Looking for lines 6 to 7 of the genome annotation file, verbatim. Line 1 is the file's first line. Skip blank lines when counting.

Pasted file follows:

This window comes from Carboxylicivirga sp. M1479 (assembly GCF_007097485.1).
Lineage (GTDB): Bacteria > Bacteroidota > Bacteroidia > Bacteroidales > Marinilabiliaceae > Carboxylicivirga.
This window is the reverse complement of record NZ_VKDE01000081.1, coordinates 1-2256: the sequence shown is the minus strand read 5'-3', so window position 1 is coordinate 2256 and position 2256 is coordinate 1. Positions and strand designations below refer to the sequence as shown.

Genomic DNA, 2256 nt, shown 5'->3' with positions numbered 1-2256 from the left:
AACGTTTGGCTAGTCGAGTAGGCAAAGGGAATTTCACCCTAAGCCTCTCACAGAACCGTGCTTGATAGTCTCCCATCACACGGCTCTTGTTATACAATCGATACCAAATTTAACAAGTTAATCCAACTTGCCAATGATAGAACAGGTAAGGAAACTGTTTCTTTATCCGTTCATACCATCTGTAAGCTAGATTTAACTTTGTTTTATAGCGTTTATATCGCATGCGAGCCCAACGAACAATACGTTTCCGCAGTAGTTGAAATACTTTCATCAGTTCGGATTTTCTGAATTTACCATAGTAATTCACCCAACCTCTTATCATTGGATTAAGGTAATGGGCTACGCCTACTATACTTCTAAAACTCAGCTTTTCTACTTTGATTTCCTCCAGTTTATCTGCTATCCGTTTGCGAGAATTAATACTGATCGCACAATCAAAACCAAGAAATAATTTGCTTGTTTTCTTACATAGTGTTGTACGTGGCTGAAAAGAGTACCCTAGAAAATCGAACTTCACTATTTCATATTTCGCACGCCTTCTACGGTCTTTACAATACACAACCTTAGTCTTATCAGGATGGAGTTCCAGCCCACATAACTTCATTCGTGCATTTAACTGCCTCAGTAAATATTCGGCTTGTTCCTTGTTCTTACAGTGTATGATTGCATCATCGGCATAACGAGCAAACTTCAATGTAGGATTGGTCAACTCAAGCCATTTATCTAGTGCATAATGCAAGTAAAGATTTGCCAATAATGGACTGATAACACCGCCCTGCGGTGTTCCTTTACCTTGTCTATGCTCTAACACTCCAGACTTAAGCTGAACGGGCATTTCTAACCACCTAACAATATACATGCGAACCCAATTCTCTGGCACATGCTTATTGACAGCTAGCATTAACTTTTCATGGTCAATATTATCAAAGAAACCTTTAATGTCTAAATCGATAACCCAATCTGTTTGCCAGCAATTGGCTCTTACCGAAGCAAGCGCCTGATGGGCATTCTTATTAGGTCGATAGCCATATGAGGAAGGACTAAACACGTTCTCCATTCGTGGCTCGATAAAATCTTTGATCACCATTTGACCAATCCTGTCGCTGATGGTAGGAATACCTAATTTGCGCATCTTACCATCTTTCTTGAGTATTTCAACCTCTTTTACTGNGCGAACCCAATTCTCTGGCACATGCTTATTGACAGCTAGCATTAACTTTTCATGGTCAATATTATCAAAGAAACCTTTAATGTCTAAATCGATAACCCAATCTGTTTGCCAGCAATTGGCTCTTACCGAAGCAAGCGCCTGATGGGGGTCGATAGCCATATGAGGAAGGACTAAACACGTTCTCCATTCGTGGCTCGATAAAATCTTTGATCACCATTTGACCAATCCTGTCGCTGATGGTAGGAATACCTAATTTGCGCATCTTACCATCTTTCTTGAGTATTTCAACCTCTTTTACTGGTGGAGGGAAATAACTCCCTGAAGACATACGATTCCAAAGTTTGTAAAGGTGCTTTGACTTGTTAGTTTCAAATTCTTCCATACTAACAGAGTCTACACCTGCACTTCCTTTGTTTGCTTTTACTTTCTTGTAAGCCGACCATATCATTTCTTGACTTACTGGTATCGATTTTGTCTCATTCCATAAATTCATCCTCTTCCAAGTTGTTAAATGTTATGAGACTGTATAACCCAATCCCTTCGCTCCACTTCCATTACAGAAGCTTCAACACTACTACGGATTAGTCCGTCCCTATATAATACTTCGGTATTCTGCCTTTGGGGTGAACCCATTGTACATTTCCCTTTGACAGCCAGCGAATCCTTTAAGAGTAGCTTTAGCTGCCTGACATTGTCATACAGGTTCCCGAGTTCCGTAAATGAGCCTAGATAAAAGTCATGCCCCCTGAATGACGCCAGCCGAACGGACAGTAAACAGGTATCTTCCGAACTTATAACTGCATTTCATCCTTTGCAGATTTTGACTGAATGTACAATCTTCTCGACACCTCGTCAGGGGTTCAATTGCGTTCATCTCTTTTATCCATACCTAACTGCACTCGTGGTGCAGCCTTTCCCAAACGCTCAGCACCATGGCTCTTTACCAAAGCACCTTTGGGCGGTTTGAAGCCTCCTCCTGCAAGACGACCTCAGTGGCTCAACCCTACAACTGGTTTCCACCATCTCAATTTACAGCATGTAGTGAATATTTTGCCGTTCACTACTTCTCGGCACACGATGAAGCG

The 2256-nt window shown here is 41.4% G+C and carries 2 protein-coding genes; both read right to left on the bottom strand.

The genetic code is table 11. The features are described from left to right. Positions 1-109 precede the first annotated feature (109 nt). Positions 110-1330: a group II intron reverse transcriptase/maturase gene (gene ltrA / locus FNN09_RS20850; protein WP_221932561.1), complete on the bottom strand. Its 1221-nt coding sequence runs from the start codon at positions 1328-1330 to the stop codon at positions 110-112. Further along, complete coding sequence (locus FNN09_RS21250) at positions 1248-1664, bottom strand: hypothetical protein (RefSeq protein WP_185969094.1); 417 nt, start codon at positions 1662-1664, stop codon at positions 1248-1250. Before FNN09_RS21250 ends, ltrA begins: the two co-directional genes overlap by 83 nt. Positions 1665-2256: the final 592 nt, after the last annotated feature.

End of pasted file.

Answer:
The 2256-nt window shown here is 41.4% G+C and carries 2 protein-coding genes; both read right to left on the bottom strand.

The genetic code is table 11. The features are described from left to right. Positions 1-109 precede the first annotated feature (109 nt). Positions 110-1330: a group II intron reverse transcriptase/maturase gene (gene ltrA / locus FNN09_RS20850; protein WP_221932561.1), complete on the bottom strand. Its 1221-nt coding sequence runs from the start codon at positions 1328-1330 to the stop codon at positions 110-112. Further along, complete coding sequence (locus FNN09_RS21250) at positions 1248-1664, bottom strand: hypothetical protein (RefSeq protein WP_185969094.1); 417 nt, start codon at positions 1662-1664, stop codon at positions 1248-1250. Before FNN09_RS21250 ends, ltrA begins: the two co-directional genes overlap by 83 nt. Positions 1665-2256: the final 592 nt, after the last annotated feature.